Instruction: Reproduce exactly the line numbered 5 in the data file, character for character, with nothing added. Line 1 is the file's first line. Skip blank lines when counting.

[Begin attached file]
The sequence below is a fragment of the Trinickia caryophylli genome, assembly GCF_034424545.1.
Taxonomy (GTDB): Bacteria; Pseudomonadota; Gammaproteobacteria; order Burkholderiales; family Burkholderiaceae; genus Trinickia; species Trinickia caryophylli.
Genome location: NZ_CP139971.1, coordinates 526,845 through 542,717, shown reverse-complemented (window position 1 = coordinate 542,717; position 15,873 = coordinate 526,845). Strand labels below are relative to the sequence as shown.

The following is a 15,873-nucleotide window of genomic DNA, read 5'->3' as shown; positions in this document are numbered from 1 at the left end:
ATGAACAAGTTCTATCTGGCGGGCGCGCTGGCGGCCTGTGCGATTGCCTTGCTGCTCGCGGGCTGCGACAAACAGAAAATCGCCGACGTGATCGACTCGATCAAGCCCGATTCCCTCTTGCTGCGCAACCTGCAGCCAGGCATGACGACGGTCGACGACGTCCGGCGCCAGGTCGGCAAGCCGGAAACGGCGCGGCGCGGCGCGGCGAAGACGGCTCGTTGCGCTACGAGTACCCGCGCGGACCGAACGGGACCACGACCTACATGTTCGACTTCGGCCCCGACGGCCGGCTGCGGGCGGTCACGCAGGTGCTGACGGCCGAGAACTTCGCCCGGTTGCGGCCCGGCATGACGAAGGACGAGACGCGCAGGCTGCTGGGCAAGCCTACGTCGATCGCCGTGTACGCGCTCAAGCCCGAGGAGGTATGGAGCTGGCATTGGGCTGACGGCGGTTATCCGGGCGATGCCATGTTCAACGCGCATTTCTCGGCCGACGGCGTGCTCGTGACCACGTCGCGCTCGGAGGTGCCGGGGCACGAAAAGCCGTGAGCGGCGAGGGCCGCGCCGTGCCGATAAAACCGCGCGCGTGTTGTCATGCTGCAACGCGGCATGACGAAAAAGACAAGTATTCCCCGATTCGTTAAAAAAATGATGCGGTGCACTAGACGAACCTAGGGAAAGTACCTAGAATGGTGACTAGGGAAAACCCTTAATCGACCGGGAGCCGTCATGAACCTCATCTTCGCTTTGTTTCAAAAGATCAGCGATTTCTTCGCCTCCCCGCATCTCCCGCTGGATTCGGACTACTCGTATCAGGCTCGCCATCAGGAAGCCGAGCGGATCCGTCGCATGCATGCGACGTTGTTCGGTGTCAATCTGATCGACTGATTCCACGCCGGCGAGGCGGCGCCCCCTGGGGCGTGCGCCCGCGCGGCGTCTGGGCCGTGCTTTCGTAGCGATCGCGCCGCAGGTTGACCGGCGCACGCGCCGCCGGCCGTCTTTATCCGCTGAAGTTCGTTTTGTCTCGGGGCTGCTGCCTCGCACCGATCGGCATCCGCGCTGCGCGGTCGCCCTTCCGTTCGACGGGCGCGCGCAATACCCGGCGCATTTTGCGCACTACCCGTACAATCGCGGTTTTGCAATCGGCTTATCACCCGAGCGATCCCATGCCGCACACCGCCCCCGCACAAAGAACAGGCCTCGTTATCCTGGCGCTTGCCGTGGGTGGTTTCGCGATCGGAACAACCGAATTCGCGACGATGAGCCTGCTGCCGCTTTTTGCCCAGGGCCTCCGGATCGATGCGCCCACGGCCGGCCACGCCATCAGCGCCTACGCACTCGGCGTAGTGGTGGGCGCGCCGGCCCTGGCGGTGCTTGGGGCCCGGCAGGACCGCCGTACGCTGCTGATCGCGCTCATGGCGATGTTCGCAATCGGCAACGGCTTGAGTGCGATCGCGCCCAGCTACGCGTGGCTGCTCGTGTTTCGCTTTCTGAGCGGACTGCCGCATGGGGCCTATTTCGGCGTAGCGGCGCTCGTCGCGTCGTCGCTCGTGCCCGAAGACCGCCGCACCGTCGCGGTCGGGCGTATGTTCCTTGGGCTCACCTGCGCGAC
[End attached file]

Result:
ATGAACAAGTTCTATCTGGCGGGCGCGCTGGCGGCCTGTGCGATTGCCTTGCTGCTCGCGGGCTGCGACAAACAGAAAATCGCCGACGTGATCGACTCGATCAAGCCCGATTCCCTCTTGCTGCGCAACCTGCAGCCAGGCATGACGACGGTCGACGACGTCCGGCGCCAGGTCGGCAAGCCGGAAACGGCGCGGCGCGGCGCGGCGAAGACGGCTCGTTGCGCTACGAGTACCCGCGCGGACCGAACGGGACCACGACCTACATGTTCGACTTCGGCCCCGACGGCCGGCTGCGGGCGGTCACGCAGGTGCTGACGGCCGAGAACTTCGCCCGGTTGCGGCCCGGCATGACGAAGGACGAGACGCGCAGGCTGCTGGGCAAGCCTACGTCGATCGCCGTGTACGCGCTCAAGCCCGAGGAGGTATGGAGCTGGCATTGGGCTGACGGCGGTTATCCGGGCGATGCCATGTTCAACGCGCATTTCTCGGCCGACGGCGTGCTCGTGACCACGTCGCGCTCGGAGGTGCCGGGGCACGAAAAGCCGTGAGCGGCGAGGGCCGCGCCGTGCCGATAAAACCGCGCGCGTGTTGTCATGCTGCAACGCGGCATGACGAAAAAGACAAGTATTCCCCGATTCGTTAAAAAAATGATGCGGTGCACTAGACGAACCTAGGGAAAGTACCTAGAATGGTGACTAGGGAAAACCCTTAATCGACCGGGAGCCGTCATGAACCTCATCTTCGCTTTGTTTCAAAAGATCAGCGATTTCTTCGCCTCCCCGCATCTCCCGCTGGATTCGGACTACTCGTATCAGGCTCGCCATCAGGAAGCCGAGCGGATCCGTCGCATGCATGCGACGTTGTTCGGTGTCAATCTGATCGACTGATTCCACGCCGGCGAGGCGGCGCCCCCTGGGGCGTGCGCCCGCGCGGCGTCTGGGCCGTGCTTTCGTAGCGATCGCGCCGCAGGTTGACCGGCGCACGCGCCGCCGGCCGTCTTTATCCGCTGAAGTTCGTTTTGTCTCGGGGCTGCTGCCTCGCACCGATCGGCATCCGCGCTGCGCGGTCGCCCTTCCGTTCGACGGGCGCGCGCAATACCCGGCGCATTTTGCGCACTACCCGTACAATCGCGGTTTTGCAATCGGCTTATCACCCGAGCGATCCCATGCCGCACACCGCCCCCGCACAAAGAACAGGCCTCGTTATCCTGGCGCTTGCCGTGGGTGGTTTCGCGATCGGAACAACCGAATTCGCGACGATGAGCCTGCTGCCGCTTTTTGCCCAGGGCCTCCGGATCGATGCGCCCACGGCCGGCCACGCCATCAGCGCCTACGCACTCGGCGTAGTGGTGGGCGCGCCGGCCCTGGCGGTGCTTGGGGCCCGGCAGGACCGCCGTACGCTGCTGATCGCGCTCATGGCGATGTTCGCAATCGGCAACGGCTTGAGTGCGATCGCGCCCAGCTACGCGTGGCTGCTCGTGTTTCGCTTTCTGAGCGGACTGCCGCATGGGGCCTATTTCGGCGTAGCGGCGCTCGTCGCGTCGTCGCTCGTGCCCGAAGACCGCCGCACCGTCGCGGTCGGGCGTATGTTCCTTGGGCTCACCTGCGCGAC